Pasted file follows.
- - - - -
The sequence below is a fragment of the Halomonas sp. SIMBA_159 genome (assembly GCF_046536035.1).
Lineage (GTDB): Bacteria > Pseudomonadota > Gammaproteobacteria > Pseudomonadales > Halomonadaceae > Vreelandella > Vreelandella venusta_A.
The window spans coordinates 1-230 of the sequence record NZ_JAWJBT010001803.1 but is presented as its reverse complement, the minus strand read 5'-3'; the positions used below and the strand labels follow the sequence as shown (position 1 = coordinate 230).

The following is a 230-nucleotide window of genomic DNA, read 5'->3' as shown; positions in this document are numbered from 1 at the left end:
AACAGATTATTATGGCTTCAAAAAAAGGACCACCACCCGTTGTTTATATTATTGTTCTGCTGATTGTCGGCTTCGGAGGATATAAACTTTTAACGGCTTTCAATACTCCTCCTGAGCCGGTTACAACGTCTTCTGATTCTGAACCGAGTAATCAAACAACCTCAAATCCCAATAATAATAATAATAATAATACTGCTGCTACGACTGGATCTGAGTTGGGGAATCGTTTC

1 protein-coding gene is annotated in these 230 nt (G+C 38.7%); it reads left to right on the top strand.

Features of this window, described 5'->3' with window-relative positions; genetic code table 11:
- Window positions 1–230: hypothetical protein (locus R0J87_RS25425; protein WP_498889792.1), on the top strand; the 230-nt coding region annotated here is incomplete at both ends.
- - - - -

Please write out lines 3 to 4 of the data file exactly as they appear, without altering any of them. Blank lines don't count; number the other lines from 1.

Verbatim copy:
The window spans coordinates 1-230 of the sequence record NZ_JAWJBT010001803.1 but is presented as its reverse complement, the minus strand read 5'-3'; the positions used below and the strand labels follow the sequence as shown (position 1 = coordinate 230).

The following is a 230-nucleotide window of genomic DNA, read 5'->3' as shown; positions in this document are numbered from 1 at the left end: